In the spring and summer, The Hunter turns into The Farmer. At the moment we are drowning in tomatoes. This is not by any means a bad thing, but two people can’t possibly eat them all, no matter how creative I get. One day last week at lunch, I wasn’t very creative at all and served the orange, yellow and red cherry tomatoes, halved and heaped up in a bowl.
This superfluity of tomatoes made me think of my grandmother. My mother’s mother grew up very poor, leaving school at 14 to help support her family. Grandma loved tomatoes, but in their poor accommodations, her family did not have a garden, and tomatoes were too expensive to have except once in a great while. Grandma told me that when she was young, she thought heaven would be marrying a man rich enough to buy her a basket of tomatoes whenever she wanted. Grandpa wasn’t wealthy, but he was always happy to buy her as many tomatoes as she could possibly desire.
Grandma never learned to drive, so my mother would take her grocery shopping. In the summer those grocery trips often meant a stop at Lombardi’s – a small farm stand – for fresh stuff. And grandma would sometimes buy that whole basket of tomatoes she had dreamed about growing up. How she and my grandfather ever managed to go through that basket before the tomatoes went soft, I don’t know. But, I guess when you have spent your youth longing for tomatoes, you are happy as an adult to eat them with every meal when you can.
That lunch last week also included a dish of cucumbers – something else that is pouring out of the garden. Earlier in the day I had begun experimenting with making some refrigerator bread and butter pickles. I really want to put up some jars of pickles that will last us through the winter, but the current hot and humid weather is not filling me with enthusiasm for boiling vats of water on the stove. So for now, the refrigerator method will have to do. The Hunter assures me he will be bringing me another armful of cucumbers tomorrow morning, so it’s not as if we are going to run out of the raw material any time soon. And maybe the weather will cool off enough to process some pickles in jars.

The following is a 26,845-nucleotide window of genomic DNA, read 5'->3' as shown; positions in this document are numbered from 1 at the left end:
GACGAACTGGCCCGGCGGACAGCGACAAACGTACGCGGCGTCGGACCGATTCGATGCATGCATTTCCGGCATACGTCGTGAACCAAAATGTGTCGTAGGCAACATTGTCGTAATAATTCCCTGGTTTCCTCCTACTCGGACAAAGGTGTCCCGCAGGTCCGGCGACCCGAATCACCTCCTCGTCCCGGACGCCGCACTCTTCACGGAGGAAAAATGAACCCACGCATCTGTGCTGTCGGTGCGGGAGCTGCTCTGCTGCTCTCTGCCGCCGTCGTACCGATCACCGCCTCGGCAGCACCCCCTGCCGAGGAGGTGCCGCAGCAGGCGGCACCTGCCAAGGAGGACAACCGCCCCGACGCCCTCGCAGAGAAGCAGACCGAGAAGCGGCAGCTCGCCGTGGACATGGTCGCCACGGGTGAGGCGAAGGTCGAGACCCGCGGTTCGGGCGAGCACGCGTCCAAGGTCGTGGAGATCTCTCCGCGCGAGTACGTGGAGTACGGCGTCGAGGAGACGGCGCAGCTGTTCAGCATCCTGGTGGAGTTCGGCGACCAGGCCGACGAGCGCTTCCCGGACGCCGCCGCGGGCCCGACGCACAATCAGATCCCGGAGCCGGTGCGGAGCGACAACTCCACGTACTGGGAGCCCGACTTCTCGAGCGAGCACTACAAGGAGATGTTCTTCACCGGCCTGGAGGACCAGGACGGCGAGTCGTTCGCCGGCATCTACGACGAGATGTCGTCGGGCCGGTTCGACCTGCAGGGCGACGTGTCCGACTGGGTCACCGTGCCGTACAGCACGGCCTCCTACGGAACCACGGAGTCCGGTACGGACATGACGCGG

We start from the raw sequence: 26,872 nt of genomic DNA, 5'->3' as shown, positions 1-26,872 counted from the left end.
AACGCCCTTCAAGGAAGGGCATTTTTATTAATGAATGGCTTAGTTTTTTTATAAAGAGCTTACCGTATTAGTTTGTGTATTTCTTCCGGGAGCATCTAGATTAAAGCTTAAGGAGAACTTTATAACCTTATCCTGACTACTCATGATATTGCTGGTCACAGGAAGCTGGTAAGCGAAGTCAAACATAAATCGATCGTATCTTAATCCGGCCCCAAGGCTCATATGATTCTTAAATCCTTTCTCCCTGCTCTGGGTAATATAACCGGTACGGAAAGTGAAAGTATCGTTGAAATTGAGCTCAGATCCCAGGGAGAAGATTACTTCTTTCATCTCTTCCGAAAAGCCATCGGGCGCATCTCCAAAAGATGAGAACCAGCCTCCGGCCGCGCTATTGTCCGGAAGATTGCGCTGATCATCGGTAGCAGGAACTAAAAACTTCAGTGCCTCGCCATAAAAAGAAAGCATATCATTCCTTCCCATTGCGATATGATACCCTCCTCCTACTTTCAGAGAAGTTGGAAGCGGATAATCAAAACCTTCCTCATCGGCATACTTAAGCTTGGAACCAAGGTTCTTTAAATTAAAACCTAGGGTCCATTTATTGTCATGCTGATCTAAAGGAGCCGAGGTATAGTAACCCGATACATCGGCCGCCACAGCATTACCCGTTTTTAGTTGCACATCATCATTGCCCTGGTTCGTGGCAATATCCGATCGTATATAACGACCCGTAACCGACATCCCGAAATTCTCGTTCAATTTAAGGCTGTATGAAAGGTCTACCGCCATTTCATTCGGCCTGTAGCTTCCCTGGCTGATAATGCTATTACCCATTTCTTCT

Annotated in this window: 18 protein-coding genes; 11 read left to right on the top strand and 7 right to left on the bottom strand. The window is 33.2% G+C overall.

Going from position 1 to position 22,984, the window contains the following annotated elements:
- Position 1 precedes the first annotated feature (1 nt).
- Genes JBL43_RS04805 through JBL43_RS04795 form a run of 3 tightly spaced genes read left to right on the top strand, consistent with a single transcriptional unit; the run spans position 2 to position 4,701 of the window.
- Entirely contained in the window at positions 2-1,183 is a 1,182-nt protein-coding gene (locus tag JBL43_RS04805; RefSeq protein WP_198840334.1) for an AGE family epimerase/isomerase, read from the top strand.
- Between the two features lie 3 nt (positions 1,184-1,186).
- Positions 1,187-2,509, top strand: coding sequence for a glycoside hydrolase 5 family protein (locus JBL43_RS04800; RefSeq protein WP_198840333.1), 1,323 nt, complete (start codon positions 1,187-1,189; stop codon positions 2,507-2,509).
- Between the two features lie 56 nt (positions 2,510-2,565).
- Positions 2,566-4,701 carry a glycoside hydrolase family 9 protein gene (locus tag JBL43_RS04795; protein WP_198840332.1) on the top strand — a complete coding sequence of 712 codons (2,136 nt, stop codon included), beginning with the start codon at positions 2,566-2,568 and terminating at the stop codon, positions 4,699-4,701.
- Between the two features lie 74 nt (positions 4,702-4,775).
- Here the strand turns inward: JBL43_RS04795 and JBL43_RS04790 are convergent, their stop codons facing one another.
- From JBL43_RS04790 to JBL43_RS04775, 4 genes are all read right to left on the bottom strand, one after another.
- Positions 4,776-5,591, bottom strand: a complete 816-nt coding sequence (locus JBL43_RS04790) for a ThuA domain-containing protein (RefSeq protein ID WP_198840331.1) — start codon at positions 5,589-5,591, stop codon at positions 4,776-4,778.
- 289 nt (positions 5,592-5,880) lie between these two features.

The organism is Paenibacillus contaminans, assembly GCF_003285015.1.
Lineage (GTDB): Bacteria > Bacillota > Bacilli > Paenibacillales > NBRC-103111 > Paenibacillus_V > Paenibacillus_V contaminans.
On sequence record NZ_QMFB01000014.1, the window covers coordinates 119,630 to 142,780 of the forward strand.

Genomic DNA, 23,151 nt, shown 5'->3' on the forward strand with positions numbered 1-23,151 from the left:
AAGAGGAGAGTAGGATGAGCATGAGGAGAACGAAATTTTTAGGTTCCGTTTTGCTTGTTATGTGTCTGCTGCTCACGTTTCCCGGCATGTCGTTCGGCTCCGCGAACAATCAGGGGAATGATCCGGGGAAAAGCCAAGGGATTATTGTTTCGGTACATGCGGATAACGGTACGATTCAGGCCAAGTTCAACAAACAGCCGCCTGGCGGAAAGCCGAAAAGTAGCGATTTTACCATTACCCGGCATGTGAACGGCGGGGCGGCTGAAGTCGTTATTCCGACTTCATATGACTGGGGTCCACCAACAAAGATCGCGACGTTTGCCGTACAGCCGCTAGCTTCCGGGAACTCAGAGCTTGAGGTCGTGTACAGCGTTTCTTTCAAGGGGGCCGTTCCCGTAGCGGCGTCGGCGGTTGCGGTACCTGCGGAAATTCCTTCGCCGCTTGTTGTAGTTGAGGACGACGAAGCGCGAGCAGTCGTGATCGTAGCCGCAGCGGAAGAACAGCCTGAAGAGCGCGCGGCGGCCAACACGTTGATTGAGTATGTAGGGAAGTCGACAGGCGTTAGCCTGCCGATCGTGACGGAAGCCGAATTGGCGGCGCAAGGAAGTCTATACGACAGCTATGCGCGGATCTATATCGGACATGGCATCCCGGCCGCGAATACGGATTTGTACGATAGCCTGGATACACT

As the recipe directed, I sliced and salted eight cukes and let them sit in the refrigerator for an hour or two. After rinsing the slices, but before mixing them with the vinegar, sugar, mustard seeds and turmeric, I did a bit of nibbling.
What a revelation! I have never prepped cucumbers this way before. They were delicious! Salty and crunchy. Almost a substitute them for potato chips. I had only made enough for the pickle recipe, so, with lunch in mind, I immediately sliced once more cucumber, salted it and put it away in the refrigerator.
This Hunter/Farmer of mine is a man of many talents. The centerpiece of this lunch was not his garden tomatoes and cucumbers, as delicious as they are, but a black sea bass he had pulled out of the ocean only five days earlier. Lunch that day was a spread food and lifestyle magazines would go crazy over: local, fresh, colorful, sustainable, simple. And to think I did not take any pictures. That’s what happens when you are too busy enjoying life and forget you are supposed to be starring in some kind of drama you then share with perfect strangers. Even if I had remembered pictures, though, there is no way an image would have conveyed how delicious it all was.
Which leads me to something I read recently: in an article about unspoiled Greek Islands, a thirty-something olive grower said: “I think the old ways are the best.” For him, those old ways included a garden whose produce can overwhelm at times, fresh caught fish and simple meals. I am in complete agreement.